This article was originally published on July 1, 2009. All content © 2018 by The Financial Brand and may not be reproduced by any means without permission.


  1. Conceptually I like this line of thinking, yet in my experience a process of self discovery is required before an organization is ready to take on an outside-In approach to brand. Our credit union has had a long term struggle with identity that stemmed from an inside-out approach. Until about 2002 we failed to consciously brand ourselves at all and when we did it was exactly as you describe, undifferentiated. It was filled with stock life-stage photo images and run-on product feature focused copy. It really wasn’t who we were but it was better than what we had been doing for over fifty years.

    In 2007 we made a significant shift in brand by adopting a straight talk approach to emphasize our differences from banks and we even adopted a spokes dog, Spike. Our goal was to grow organic (non-indirect) members and drive down the average age that stood at 53. In two years we have seen modest increases in net member growth and the average has dropped to 42. In addition, new members are increasingly organic and overall product usage is going up.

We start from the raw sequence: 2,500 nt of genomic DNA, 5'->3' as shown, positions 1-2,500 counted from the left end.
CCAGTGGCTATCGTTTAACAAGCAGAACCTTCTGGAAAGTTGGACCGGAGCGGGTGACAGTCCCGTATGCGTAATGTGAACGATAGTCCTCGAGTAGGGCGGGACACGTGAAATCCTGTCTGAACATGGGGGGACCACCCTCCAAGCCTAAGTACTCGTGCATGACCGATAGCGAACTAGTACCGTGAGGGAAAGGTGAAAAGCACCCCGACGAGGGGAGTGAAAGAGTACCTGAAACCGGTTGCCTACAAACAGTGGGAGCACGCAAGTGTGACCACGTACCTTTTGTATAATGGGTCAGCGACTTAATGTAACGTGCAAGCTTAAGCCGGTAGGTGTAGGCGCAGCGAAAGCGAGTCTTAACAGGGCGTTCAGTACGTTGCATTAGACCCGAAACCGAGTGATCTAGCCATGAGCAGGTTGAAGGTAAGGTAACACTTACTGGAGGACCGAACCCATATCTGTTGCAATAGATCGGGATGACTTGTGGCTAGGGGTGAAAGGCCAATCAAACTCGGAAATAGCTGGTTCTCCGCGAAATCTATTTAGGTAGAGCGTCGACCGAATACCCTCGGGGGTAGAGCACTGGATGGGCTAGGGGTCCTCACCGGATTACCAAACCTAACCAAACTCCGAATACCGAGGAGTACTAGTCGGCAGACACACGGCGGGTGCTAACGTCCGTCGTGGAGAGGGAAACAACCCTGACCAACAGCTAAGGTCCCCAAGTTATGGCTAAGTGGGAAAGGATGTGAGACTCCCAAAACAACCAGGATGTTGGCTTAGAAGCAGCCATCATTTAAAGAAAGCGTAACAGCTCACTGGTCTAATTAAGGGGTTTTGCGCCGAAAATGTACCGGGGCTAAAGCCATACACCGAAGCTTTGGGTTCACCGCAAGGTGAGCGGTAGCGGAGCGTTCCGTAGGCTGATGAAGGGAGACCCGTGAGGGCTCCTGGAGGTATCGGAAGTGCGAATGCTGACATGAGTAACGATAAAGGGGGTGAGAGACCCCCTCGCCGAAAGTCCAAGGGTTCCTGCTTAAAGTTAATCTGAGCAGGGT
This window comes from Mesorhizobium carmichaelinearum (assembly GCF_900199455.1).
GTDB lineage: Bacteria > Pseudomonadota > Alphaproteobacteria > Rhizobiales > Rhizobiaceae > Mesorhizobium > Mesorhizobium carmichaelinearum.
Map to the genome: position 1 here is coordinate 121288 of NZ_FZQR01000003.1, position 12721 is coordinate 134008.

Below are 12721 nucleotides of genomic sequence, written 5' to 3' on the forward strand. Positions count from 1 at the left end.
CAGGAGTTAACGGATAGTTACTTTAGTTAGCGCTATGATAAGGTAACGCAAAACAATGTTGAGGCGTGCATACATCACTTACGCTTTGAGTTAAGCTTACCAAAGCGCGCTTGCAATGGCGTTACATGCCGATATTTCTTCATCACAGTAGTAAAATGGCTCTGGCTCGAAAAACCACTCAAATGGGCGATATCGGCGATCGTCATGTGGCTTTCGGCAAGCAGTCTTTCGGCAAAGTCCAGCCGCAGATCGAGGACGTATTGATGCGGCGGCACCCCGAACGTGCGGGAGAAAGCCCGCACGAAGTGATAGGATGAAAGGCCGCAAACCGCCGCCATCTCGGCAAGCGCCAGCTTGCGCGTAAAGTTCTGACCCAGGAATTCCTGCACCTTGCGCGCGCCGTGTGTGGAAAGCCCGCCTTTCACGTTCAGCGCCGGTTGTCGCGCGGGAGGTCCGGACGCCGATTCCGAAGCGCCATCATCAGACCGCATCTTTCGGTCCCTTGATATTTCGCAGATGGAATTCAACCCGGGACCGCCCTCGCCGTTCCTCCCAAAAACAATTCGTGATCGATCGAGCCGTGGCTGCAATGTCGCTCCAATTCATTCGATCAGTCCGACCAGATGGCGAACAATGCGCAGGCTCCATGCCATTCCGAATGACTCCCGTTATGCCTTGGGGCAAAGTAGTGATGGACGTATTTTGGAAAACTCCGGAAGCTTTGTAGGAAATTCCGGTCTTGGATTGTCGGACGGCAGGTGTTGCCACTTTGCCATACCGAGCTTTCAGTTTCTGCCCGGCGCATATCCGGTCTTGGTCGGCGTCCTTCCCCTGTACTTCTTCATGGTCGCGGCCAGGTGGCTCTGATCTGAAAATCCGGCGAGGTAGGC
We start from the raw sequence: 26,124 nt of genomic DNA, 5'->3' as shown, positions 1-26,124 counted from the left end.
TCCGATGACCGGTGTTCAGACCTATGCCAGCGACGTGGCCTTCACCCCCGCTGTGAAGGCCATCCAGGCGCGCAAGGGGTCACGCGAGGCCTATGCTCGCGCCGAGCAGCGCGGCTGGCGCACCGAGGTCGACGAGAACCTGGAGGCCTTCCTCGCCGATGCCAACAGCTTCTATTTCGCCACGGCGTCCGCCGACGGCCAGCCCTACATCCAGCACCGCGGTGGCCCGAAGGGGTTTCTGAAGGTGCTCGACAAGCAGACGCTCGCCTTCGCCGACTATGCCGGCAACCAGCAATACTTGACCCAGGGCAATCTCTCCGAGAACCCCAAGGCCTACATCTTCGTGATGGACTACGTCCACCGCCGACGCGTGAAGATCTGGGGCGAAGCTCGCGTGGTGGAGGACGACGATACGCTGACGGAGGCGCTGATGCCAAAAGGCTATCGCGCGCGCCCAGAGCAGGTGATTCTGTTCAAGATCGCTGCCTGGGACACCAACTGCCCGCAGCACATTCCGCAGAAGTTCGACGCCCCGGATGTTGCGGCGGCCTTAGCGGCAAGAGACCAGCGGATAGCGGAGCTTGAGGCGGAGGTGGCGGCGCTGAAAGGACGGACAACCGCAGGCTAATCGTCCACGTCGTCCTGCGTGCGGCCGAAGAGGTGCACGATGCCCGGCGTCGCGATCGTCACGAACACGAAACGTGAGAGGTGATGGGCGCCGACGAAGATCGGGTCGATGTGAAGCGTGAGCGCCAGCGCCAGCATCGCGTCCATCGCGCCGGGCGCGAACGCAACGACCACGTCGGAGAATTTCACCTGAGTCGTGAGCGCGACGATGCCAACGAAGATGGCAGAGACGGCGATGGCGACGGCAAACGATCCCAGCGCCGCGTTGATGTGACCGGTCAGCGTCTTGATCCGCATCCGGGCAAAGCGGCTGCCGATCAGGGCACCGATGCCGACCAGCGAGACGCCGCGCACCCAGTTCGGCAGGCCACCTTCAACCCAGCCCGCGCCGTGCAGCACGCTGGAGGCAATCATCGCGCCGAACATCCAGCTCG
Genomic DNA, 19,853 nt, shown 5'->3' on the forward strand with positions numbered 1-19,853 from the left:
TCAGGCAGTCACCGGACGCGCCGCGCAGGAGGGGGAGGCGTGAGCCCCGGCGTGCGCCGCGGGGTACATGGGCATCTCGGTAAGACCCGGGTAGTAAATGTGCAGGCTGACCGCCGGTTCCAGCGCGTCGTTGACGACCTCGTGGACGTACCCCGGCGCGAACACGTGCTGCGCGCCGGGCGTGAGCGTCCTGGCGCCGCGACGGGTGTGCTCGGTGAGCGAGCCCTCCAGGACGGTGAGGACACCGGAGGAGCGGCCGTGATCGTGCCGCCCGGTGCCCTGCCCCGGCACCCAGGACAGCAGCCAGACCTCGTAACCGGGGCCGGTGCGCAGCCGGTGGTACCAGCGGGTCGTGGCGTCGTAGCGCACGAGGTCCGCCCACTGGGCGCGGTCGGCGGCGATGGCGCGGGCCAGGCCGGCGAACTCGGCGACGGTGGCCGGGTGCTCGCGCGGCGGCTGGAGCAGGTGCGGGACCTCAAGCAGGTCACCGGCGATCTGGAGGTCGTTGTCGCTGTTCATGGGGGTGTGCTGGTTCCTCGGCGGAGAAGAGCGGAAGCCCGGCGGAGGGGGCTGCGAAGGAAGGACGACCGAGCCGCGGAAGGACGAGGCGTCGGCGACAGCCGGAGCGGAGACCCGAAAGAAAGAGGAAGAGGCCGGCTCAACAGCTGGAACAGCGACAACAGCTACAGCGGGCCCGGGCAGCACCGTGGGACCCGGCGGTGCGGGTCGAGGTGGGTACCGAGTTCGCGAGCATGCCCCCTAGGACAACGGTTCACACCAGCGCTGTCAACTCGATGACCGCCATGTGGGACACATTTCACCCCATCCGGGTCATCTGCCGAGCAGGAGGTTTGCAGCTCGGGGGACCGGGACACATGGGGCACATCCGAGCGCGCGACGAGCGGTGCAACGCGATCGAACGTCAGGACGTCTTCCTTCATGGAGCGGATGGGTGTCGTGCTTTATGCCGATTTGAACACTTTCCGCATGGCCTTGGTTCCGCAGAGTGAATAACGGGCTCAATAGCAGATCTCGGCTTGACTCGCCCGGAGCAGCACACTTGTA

Our success with the new brand is not what makes our story interesting. What is interesting is that it has taken two years to roll out this brand and for the most part it remains an inside-out approach. Financially we could not have done it any quicker and our older membership was not providing feedback that would appeal to a younger consumer. So we took and unconventional approach – we built the brand from the inside-out starting with our culture. Our internal slogan became “Friends, Fun, and Money” and the first place Spike and his friends– the low rate duck, savings squirrel, and checking chicken – showed up was through merchandising at our HQ building that does not have branch. Our employees, who are younger, immediately embraced Spike and the new brand. They took responsibility for driving our culture and the result has been changes in dress code, fun events for employees and even a weekly bring your dog to work day. The creative energy of our staff has not only made this process fun, but also has contributed to the development of the brand.